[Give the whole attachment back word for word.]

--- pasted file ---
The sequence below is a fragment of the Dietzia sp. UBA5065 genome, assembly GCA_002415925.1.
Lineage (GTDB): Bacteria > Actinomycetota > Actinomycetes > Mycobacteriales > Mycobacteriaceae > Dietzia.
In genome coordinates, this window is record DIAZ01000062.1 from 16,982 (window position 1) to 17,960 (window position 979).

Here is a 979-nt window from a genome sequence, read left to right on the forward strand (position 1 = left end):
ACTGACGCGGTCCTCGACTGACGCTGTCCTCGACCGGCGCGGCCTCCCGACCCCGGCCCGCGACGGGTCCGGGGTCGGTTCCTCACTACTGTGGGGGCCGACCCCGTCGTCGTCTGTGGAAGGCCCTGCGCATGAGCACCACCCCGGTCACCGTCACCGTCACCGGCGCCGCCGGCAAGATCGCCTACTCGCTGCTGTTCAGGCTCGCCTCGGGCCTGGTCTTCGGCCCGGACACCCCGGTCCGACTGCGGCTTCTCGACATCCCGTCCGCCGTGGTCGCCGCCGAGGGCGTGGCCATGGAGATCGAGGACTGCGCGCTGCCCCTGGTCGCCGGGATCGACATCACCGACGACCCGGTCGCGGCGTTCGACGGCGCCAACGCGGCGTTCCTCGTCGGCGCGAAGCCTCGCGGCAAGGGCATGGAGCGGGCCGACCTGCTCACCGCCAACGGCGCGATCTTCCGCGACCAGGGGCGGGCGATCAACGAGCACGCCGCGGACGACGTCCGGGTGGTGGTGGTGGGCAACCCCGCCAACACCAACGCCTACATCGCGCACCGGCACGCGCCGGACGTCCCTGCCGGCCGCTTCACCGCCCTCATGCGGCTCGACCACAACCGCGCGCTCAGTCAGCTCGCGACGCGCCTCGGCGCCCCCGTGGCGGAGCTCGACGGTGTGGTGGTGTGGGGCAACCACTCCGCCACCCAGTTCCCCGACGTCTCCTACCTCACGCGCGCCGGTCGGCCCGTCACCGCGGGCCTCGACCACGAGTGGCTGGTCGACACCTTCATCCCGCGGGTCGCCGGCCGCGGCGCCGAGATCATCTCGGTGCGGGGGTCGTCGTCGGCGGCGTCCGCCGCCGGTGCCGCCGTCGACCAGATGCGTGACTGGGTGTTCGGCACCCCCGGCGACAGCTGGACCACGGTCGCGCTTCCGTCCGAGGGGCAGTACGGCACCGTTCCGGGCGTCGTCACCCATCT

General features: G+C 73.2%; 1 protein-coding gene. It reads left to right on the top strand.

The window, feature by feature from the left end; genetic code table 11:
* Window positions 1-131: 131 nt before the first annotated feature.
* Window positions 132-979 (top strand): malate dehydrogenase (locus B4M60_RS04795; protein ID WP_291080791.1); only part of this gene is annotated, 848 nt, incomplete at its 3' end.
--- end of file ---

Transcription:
The sequence below is a fragment of the Dietzia sp. UBA5065 genome, assembly GCA_002415925.1.
Lineage (GTDB): Bacteria > Actinomycetota > Actinomycetes > Mycobacteriales > Mycobacteriaceae > Dietzia.
In genome coordinates, this window is record DIAZ01000062.1 from 16,982 (window position 1) to 17,960 (window position 979).

Here is a 979-nt window from a genome sequence, read left to right on the forward strand (position 1 = left end):
ACTGACGCGGTCCTCGACTGACGCTGTCCTCGACCGGCGCGGCCTCCCGACCCCGGCCCGCGACGGGTCCGGGGTCGGTTCCTCACTACTGTGGGGGCCGACCCCGTCGTCGTCTGTGGAAGGCCCTGCGCATGAGCACCACCCCGGTCACCGTCACCGTCACCGGCGCCGCCGGCAAGATCGCCTACTCGCTGCTGTTCAGGCTCGCCTCGGGCCTGGTCTTCGGCCCGGACACCCCGGTCCGACTGCGGCTTCTCGACATCCCGTCCGCCGTGGTCGCCGCCGAGGGCGTGGCCATGGAGATCGAGGACTGCGCGCTGCCCCTGGTCGCCGGGATCGACATCACCGACGACCCGGTCGCGGCGTTCGACGGCGCCAACGCGGCGTTCCTCGTCGGCGCGAAGCCTCGCGGCAAGGGCATGGAGCGGGCCGACCTGCTCACCGCCAACGGCGCGATCTTCCGCGACCAGGGGCGGGCGATCAACGAGCACGCCGCGGACGACGTCCGGGTGGTGGTGGTGGGCAACCCCGCCAACACCAACGCCTACATCGCGCACCGGCACGCGCCGGACGTCCCTGCCGGCCGCTTCACCGCCCTCATGCGGCTCGACCACAACCGCGCGCTCAGTCAGCTCGCGACGCGCCTCGGCGCCCCCGTGGCGGAGCTCGACGGTGTGGTGGTGTGGGGCAACCACTCCGCCACCCAGTTCCCCGACGTCTCCTACCTCACGCGCGCCGGTCGGCCCGTCACCGCGGGCCTCGACCACGAGTGGCTGGTCGACACCTTCATCCCGCGGGTCGCCGGCCGCGGCGCCGAGATCATCTCGGTGCGGGGGTCGTCGTCGGCGGCGTCCGCCGCCGGTGCCGCCGTCGACCAGATGCGTGACTGGGTGTTCGGCACCCCCGGCGACAGCTGGACCACGGTCGCGCTTCCGTCCGAGGGGCAGTACGGCACCGTTCCGGGCGTCGTCACCCATCT

General features: G+C 73.2%; 1 protein-coding gene. It reads left to right on the top strand.

The window, feature by feature from the left end; genetic code table 11:
* Window positions 1-131: 131 nt before the first annotated feature.
* Window positions 132-979 (top strand): malate dehydrogenase (locus B4M60_RS04795; protein ID WP_291080791.1); only part of this gene is annotated, 848 nt, incomplete at its 3' end.